Airline Pilots, Copilots, And Flight Engineers

What Are The Training Requirements for Airline Pilots, Copilots, And Flight Engineers?

Airline pilots, copilots, and flight engineers need a bachelor's degree, less than 5 years experience and moderate-term on-the-job training.

Degrees for Airline pilots, copilots, and flight engineers
Typical education of Airline pilots, copilots, and flight engineers
Percent
Less than High School 0.2
High School 4.7
Some College 12.3
Associates Degree 7.9
Bachelors Degree 59.9
Masters Degree 12.9
Doctorate or Professional Degree 2.1

What Is the Employment Outlook for Airline Pilots, Copilots, And Flight Engineers?

Over the next 10 years there will be aproximately 0 more airline pilots, copilots, and flight engineers but, because of expected growth and replacement needs in the United States, we will need 19,000 more.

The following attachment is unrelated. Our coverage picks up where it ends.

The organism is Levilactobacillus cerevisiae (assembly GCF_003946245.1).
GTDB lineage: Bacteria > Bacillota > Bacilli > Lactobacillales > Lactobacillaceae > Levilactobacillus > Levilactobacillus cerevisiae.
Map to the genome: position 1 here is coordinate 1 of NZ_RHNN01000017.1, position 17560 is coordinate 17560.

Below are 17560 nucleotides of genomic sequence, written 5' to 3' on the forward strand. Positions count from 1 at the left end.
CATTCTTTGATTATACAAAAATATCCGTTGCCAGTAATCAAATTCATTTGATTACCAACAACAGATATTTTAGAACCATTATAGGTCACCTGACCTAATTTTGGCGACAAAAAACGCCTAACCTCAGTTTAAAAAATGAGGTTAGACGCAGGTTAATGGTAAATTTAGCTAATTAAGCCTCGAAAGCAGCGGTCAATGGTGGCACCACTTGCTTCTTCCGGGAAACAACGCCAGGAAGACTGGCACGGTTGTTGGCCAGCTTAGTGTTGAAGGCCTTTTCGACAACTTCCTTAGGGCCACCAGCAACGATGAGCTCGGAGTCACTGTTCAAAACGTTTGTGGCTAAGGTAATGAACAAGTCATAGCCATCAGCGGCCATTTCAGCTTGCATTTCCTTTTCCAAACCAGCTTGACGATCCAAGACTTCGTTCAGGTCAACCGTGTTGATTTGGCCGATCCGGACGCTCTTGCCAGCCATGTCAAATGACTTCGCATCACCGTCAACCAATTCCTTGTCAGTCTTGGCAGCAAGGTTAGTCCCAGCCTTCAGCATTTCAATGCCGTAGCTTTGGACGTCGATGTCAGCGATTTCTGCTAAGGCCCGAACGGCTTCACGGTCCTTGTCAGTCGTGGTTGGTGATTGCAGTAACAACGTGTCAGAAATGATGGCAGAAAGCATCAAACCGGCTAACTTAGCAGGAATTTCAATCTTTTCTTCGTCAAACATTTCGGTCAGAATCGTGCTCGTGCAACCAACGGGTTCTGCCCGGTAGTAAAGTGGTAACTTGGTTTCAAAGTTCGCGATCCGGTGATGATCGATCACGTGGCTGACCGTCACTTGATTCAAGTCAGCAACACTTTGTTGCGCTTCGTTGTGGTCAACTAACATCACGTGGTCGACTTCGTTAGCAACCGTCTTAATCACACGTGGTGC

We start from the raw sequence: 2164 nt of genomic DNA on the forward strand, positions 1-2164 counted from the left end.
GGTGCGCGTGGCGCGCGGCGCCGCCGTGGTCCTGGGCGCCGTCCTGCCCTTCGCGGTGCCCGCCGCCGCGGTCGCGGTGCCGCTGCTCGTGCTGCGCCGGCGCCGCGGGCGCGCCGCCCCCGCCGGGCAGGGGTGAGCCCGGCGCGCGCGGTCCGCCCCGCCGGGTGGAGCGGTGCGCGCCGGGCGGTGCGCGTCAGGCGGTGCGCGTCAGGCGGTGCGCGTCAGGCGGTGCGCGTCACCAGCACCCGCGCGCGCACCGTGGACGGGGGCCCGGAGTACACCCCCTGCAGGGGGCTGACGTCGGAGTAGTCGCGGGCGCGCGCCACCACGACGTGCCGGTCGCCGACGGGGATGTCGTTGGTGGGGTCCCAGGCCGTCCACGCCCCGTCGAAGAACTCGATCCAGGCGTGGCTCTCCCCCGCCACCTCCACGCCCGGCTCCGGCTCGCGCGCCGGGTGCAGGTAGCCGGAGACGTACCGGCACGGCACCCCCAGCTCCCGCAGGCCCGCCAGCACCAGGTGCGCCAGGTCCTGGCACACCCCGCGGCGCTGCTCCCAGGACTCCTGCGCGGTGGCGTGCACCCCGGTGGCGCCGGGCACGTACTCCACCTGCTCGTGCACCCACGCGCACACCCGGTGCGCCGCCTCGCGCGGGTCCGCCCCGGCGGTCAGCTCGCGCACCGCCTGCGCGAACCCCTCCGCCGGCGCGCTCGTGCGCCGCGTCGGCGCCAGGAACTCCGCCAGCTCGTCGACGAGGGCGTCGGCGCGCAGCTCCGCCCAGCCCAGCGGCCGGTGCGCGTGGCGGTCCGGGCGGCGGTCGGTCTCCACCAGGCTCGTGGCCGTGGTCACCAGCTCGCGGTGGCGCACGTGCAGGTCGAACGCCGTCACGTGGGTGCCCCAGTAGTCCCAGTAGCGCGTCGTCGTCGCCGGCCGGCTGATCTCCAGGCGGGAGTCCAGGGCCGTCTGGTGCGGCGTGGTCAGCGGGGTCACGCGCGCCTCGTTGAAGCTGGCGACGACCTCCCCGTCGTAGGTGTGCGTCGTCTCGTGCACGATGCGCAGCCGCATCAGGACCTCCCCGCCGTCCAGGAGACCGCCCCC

This career includes 75,000 people in the United States.

How Much Do Airline Pilots, Copilots, And Flight Engineers Make?

On average, airline pilots, copilots, and flight engineers make $ $152,770 per year in the United States.

What Is the Typical Annual Salary for Airline Pilots, Copilots, And Flight Engineers?

Annual salary for Airline pilots, copilots, and flight engineers in the United States compared with other, similar careers.
Bottom 10% Bottom 25% Median Top 75% Top 90%
Airline pilots, copilots, and flight engineers $65,000 $87,930 $127,820 $195,550 $high
Transportation and material moving occupations $19,150 $22,680 $30,730 $43,170 $59,270
Air transportation workers $32,880 $47,020 $71,510 $118,770 $177,670
Aircraft pilots and flight engineers $51,130 $73,660 $105,720 $162,310 $high
National Average $19,290 $24,140 $37,040 $60,150 $94,540

This data is from the U.S. Bureau of Labor Statistics, Occupational Employment Statistics

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